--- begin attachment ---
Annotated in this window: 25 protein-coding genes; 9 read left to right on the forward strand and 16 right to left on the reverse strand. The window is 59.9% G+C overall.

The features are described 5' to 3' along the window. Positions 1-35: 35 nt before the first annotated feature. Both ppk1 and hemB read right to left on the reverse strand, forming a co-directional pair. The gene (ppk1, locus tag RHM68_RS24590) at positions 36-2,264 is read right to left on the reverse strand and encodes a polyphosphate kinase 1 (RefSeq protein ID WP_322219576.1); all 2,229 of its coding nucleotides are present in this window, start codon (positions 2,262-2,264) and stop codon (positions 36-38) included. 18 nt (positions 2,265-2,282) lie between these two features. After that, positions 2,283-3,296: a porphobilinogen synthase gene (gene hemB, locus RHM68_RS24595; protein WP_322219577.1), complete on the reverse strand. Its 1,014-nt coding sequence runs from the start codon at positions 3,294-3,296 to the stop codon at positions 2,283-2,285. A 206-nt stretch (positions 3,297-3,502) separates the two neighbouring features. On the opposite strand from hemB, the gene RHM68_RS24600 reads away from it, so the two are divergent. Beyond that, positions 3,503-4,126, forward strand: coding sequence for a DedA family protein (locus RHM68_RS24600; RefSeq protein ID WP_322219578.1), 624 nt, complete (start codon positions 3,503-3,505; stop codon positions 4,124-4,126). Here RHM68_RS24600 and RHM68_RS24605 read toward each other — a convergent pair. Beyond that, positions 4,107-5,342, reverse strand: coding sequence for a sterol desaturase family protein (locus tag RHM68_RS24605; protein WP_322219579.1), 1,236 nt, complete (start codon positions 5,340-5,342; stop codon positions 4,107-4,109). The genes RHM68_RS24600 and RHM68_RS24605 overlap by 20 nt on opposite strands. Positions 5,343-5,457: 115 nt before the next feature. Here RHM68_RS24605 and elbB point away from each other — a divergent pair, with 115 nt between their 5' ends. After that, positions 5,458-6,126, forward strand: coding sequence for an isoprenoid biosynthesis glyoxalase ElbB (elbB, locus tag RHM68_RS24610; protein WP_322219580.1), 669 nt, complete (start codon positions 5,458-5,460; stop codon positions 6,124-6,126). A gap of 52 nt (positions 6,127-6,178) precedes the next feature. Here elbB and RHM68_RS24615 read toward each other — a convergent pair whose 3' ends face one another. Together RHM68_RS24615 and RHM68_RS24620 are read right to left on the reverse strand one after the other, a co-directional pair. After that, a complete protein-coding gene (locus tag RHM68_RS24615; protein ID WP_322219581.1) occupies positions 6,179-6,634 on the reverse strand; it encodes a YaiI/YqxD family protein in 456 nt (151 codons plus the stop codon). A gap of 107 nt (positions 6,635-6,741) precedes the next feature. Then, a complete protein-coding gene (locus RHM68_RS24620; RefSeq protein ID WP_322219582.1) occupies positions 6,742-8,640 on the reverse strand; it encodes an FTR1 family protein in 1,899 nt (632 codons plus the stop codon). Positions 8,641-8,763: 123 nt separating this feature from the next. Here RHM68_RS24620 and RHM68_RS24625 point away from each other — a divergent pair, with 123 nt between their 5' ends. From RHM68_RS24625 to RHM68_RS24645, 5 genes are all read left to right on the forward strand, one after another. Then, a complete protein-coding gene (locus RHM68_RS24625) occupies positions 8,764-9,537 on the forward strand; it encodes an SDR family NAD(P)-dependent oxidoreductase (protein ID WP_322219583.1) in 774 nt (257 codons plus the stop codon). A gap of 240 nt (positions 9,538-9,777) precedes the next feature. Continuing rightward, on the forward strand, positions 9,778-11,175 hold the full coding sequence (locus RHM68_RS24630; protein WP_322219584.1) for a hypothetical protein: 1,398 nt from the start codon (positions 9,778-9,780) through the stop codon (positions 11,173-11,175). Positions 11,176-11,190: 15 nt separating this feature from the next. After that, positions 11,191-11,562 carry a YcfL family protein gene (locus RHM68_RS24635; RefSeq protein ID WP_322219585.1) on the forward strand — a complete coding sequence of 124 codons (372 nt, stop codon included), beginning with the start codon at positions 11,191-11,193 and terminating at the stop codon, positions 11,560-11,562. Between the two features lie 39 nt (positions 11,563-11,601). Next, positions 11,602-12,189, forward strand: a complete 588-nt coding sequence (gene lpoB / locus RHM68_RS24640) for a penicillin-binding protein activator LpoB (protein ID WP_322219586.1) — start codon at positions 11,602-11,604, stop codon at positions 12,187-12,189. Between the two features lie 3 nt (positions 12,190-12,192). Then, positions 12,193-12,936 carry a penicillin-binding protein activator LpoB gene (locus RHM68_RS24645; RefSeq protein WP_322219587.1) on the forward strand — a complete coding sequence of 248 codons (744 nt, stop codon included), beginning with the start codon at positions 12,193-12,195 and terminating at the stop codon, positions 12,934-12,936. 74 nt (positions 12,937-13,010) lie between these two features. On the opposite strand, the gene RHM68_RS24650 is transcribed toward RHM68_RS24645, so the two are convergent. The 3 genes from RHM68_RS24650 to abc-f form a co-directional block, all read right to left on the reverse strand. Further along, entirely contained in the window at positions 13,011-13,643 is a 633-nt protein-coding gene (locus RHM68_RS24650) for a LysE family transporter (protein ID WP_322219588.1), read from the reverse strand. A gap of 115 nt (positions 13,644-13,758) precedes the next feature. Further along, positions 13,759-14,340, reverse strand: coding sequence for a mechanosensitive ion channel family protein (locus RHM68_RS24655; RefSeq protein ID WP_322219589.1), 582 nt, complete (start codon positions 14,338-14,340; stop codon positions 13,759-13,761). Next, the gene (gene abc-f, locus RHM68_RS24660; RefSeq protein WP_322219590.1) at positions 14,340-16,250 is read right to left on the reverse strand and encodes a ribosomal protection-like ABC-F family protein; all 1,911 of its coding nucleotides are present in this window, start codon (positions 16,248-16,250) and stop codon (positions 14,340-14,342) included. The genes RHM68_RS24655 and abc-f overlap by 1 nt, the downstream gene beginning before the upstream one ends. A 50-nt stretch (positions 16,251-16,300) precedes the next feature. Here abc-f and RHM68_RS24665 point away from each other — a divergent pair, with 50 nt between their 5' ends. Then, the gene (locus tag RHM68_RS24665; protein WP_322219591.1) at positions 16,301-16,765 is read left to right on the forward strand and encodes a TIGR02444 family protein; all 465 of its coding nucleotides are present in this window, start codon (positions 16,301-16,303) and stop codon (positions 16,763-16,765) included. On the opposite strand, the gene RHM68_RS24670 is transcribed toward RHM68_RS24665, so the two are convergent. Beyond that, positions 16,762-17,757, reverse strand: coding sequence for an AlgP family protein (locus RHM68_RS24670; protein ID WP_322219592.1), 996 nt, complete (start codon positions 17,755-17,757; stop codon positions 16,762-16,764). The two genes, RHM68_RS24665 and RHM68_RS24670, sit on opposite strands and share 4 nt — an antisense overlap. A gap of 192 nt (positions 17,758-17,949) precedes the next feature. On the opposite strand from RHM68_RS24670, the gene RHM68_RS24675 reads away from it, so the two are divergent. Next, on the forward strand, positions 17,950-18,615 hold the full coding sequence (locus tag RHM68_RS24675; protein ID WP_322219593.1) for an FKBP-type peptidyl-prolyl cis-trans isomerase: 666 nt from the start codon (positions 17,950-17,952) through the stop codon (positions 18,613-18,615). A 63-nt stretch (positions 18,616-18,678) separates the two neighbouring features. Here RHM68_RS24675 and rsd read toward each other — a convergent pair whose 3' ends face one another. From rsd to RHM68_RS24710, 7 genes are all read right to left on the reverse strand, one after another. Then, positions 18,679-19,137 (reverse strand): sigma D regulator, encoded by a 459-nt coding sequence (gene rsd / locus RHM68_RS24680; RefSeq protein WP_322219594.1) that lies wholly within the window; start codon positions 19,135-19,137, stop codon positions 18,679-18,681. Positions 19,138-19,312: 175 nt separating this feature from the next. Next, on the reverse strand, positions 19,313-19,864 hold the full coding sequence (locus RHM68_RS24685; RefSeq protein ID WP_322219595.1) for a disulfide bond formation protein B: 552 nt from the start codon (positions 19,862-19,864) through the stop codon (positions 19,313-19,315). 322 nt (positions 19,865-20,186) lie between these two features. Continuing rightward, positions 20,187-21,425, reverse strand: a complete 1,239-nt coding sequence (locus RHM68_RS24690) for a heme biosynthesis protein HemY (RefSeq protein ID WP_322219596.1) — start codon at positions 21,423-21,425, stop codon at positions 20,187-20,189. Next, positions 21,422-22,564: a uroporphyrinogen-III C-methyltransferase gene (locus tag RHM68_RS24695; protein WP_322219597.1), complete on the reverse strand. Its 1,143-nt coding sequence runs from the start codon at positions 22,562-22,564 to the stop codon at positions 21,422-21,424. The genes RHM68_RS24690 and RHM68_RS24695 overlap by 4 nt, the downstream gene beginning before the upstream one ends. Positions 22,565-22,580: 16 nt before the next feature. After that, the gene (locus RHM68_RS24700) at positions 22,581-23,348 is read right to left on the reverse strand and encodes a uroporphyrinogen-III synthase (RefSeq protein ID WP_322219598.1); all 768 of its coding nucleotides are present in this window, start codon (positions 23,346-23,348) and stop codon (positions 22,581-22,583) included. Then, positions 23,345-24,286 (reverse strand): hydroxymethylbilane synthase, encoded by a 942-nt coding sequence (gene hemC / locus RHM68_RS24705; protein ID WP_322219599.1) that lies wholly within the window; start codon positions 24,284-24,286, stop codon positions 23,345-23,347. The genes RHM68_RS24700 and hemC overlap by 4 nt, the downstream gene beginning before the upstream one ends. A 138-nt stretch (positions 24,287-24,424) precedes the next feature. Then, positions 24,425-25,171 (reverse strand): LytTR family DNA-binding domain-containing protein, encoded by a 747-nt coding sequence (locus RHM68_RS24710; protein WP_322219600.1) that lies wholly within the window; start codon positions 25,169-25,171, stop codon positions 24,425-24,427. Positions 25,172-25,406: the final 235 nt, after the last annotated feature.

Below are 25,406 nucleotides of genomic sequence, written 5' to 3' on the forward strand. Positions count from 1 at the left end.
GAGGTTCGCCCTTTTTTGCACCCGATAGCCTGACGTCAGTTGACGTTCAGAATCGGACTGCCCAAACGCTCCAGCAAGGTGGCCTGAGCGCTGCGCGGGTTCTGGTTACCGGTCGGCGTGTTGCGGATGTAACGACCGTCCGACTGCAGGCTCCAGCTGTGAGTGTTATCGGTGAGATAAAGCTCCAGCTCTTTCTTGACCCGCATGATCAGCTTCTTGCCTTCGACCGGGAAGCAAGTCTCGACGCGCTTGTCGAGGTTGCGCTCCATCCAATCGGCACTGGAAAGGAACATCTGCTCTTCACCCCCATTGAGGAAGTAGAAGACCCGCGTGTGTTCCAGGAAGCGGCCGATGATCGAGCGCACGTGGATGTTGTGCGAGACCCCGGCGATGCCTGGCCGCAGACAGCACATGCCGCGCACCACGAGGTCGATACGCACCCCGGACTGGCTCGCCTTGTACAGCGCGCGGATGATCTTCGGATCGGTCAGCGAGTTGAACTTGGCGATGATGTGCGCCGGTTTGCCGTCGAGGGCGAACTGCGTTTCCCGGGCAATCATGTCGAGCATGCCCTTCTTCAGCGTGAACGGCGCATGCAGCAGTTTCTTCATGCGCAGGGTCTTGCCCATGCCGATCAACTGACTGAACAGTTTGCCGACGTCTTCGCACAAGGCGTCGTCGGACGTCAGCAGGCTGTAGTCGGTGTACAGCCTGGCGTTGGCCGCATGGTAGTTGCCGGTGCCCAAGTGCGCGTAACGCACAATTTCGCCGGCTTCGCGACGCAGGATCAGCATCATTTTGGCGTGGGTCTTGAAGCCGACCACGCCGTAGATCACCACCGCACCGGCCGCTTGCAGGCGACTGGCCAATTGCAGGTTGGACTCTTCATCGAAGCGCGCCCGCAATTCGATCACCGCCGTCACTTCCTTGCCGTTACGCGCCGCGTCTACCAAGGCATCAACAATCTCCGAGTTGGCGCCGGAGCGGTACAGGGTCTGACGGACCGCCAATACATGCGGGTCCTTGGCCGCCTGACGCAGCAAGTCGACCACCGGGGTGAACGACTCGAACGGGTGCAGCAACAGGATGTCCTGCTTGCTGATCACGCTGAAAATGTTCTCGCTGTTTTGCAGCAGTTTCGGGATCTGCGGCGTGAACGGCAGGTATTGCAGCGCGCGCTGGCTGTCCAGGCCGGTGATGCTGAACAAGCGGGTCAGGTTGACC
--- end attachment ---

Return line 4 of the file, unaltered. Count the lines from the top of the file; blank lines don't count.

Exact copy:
GAGGTTCGCCCTTTTTTGCACCCGATAGCCTGACGTCAGTTGACGTTCAGAATCGGACTGCCCAAACGCTCCAGCAAGGTGGCCTGAGCGCTGCGCGGGTTCTGGTTACCGGTCGGCGTGTTGCGGATGTAACGACCGTCCGACTGCAGGCTCCAGCTGTGAGTGTTATCGGTGAGATAAAGCTCCAGCTCTTTCTTGACCCGCATGATCAGCTTCTTGCCTTCGACCGGGAAGCAAGTCTCGACGCGCTTGTCGAGGTTGCGCTCCATCCAATCGGCACTGGAAAGGAACATCTGCTCTTCACCCCCATTGAGGAAGTAGAAGACCCGCGTGTGTTCCAGGAAGCGGCCGATGATCGAGCGCACGTGGATGTTGTGCGAGACCCCGGCGATGCCTGGCCGCAGACAGCACATGCCGCGCACCACGAGGTCGATACGCACCCCGGACTGGCTCGCCTTGTACAGCGCGCGGATGATCTTCGGATCGGTCAGCGAGTTGAACTTGGCGATGATGTGCGCCGGTTTGCCGTCGAGGGCGAACTGCGTTTCCCGGGCAATCATGTCGAGCATGCCCTTCTTCAGCGTGAACGGCGCATGCAGCAGTTTCTTCATGCGCAGGGTCTTGCCCATGCCGATCAACTGACTGAACAGTTTGCCGACGTCTTCGCACAAGGCGTCGTCGGACGTCAGCAGGCTGTAGTCGGTGTACAGCCTGGCGTTGGCCGCATGGTAGTTGCCGGTGCCCAAGTGCGCGTAACGCACAATTTCGCCGGCTTCGCGACGCAGGATCAGCATCATTTTGGCGTGGGTCTTGAAGCCGACCACGCCGTAGATCACCACCGCACCGGCCGCTTGCAGGCGACTGGCCAATTGCAGGTTGGACTCTTCATCGAAGCGCGCCCGCAATTCGATCACCGCCGTCACTTCCTTGCCGTTACGCGCCGCGTCTACCAAGGCATCAACAATCTCCGAGTTGGCGCCGGAGCGGTACAGGGTCTGACGGACCGCCAATACATGCGGGTCCTTGGCCGCCTGACGCAGCAAGTCGACCACCGGGGTGAACGACTCGAACGGGTGCAGCAACAGGATGTCCTGCTTGCTGATCACGCTGAAAATGTTCTCGCTGTTTTGCAGCAGTTTCGGGATCTGCGGCGTGAACGGCAGGTATTGCAGCGCGCGCTGGCTGTCCAGGCCGGTGATGCTGAACAAGCGGGTCAGGTTGACC